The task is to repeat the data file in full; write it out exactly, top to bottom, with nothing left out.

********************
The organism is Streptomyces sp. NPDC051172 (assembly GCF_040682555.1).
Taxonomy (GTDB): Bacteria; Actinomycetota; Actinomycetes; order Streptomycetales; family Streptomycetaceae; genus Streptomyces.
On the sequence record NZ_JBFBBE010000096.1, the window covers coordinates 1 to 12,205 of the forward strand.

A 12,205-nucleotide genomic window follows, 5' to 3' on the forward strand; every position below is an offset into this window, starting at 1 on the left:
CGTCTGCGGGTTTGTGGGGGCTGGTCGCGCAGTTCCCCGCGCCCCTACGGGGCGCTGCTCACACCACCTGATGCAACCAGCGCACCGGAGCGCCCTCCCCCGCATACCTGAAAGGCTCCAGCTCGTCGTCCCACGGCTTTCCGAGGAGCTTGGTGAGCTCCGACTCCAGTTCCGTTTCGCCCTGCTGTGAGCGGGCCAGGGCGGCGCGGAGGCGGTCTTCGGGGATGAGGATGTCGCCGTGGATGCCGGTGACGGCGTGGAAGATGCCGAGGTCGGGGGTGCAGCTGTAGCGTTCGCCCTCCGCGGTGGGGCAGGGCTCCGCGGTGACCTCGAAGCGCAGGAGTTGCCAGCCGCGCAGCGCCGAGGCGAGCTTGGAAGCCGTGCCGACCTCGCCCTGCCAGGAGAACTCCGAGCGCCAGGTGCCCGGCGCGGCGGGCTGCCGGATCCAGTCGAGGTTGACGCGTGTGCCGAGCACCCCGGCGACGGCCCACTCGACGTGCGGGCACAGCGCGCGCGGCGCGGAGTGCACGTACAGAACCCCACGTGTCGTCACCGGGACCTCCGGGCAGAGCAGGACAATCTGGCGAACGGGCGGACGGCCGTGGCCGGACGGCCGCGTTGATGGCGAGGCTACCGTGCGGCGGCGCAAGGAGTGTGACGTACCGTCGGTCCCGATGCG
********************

The organism is Streptomyces sp. NPDC051172 (assembly GCF_040682555.1).
Taxonomy (GTDB): Bacteria; Actinomycetota; Actinomycetes; order Streptomycetales; family Streptomycetaceae; genus Streptomyces.
On the sequence record NZ_JBFBBE010000096.1, the window covers coordinates 1 to 12,205 of the forward strand.

A 12,205-nucleotide genomic window follows, 5' to 3' on the forward strand; every position below is an offset into this window, starting at 1 on the left:
CGTCTGCGGGTTTGTGGGGGCTGGTCGCGCAGTTCCCCGCGCCCCTACGGGGCGCTGCTCACACCACCTGATGCAACCAGCGCACCGGAGCGCCCTCCCCCGCATACCTGAAAGGCTCCAGCTCGTCGTCCCACGGCTTTCCGAGGAGCTTGGTGAGCTCCGACTCCAGTTCCGTTTCGCCCTGCTGTGAGCGGGCCAGGGCGGCGCGGAGGCGGTCTTCGGGGATGAGGATGTCGCCGTGGATGCCGGTGACGGCGTGGAAGATGCCGAGGTCGGGGGTGCAGCTGTAGCGTTCGCCCTCCGCGGTGGGGCAGGGCTCCGCGGTGACCTCGAAGCGCAGGAGTTGCCAGCCGCGCAGCGCCGAGGCGAGCTTGGAAGCCGTGCCGACCTCGCCCTGCCAGGAGAACTCCGAGCGCCAGGTGCCCGGCGCGGCGGGCTGCCGGATCCAGTCGAGGTTGACGCGTGTGCCGAGCACCCCGGCGACGGCCCACTCGACGTGCGGGCACAGCGCGCGCGGCGCGGAGTGCACGTACAGAACCCCACGTGTCGTCACCGGGACCTCCGGGCAGAGCAGGACAATCTGGCGAACGGGCGGACGGCCGTGGCCGGACGGCCGCGTTGATGGCGAGGCTACCGTGCGGCGGCGCAAGGAGTGTGACGTACCGTCGGTCCCGATGCG